Five factors impact small business owners’ health insurance cost: the size of your business, the type of coverage you select, the age of your employees, business locations, and claims history. Let’s see how each can impact your cost.
Size of your business: Businesses with more employees pay lower premiums than those with fewer employees. The financial risk is smaller as the cost of claims can be absorbed by more employees.
Type of insurance: The coverage you select will determine how much you pay. More comprehensive plans that cover preventive care and prescription drugs tend to drive insurance costs up because those plans cost more to provide.
Age of Employees: The age of your employees can affect your monthly premium. Older employees or those with more chronic conditions may be more expensive to insure than younger, healthier employees.
Location of your business: Major cities tend to have higher costs.
Your business claims history: Small businesses with high claims may have to pay higher premiums. A business that files higher claims will cost the insurance company more money.
We're here to help you understand health care options that meet employees’ needs and your budget. Learn more about available plan options or get a quote.
One factor you can control is how much you contribute to the monthly premiums. As a small business owner in Texas, you must contribute 50% or more to pay your employees' monthly premiums, or you can pay for it in full. One of the advantages of paying the full amount is that you have a better opportunity to retain talent and recruit new employees.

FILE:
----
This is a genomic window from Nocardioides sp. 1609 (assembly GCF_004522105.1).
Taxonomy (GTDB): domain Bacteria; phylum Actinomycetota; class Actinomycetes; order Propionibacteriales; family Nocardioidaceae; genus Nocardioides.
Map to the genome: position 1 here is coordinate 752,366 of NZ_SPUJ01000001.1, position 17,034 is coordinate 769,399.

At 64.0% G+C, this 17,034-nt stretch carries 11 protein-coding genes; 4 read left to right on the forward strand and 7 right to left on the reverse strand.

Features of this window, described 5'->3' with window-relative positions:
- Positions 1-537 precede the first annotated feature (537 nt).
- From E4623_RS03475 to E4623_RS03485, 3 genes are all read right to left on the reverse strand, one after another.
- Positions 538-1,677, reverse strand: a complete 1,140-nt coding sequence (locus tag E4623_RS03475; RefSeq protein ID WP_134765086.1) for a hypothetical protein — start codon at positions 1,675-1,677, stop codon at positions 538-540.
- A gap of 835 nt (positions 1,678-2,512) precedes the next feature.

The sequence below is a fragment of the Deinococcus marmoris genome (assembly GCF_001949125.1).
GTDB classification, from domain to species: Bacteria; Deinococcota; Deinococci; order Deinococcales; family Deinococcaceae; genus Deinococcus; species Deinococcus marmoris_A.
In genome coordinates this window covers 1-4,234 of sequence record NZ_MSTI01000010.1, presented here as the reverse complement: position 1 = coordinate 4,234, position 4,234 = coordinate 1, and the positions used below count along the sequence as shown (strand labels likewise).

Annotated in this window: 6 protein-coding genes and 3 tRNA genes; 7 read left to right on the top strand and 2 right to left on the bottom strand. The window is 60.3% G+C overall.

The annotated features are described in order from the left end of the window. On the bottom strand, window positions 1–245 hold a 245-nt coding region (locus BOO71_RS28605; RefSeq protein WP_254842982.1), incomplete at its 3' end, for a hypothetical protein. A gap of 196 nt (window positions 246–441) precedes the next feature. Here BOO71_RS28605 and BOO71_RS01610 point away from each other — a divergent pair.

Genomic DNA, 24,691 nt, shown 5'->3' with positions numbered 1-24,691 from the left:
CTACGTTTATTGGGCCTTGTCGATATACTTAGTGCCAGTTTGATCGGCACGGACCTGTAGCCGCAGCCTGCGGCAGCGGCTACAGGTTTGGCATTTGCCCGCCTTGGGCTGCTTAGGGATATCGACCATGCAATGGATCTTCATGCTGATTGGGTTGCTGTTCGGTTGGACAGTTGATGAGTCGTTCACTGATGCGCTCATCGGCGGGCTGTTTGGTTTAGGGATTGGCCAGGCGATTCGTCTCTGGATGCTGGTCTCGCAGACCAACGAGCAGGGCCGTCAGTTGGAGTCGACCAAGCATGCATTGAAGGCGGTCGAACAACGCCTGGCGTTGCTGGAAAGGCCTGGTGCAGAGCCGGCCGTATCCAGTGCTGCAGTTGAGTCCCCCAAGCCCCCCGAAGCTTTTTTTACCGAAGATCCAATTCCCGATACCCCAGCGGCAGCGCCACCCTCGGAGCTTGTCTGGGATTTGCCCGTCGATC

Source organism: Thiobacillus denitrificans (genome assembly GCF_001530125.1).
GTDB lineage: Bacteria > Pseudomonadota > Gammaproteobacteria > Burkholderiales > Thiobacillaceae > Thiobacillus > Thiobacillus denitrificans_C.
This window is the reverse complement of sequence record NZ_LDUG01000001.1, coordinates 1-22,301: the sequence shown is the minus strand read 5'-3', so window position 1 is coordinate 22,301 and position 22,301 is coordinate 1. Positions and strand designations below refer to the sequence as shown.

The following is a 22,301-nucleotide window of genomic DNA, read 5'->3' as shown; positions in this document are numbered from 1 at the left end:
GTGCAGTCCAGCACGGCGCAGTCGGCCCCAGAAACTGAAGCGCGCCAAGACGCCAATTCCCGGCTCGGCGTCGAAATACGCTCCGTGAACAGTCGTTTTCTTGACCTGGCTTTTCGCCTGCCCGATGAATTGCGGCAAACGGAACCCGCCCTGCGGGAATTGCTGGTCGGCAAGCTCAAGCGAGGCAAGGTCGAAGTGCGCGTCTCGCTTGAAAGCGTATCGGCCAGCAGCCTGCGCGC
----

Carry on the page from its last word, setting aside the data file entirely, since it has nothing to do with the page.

As part of the Affordable Care Act, small businesses can apply for a tax credit. There are other means of financial relief when offering employees health insurance, including tax deductions. Expenses that may qualify include monthly premiums, contributions to an HSA (Health Savings Account), and tax-advantaged dollars.
According to Healthcare.gov , qualifications for a tax credit include:
Healthcare.gov also offers a tax credit estimator to see if your business is eligible for a tax credit. Contact a tax professional to give you more details on the tax advantages you may qualify for by offering your employees health insurance.
There are added non-monetary benefits to offering health insurance. Increased well-being of individuals comes with confidence in their plan's ability to cover expenses. Employees are more likely to schedule routine check-ups, pursue specialist appointments, and take advantage of the health care benefits, which may reduce sick days. When you offer health insurance, the overall well-being of the workplace is likely to improve.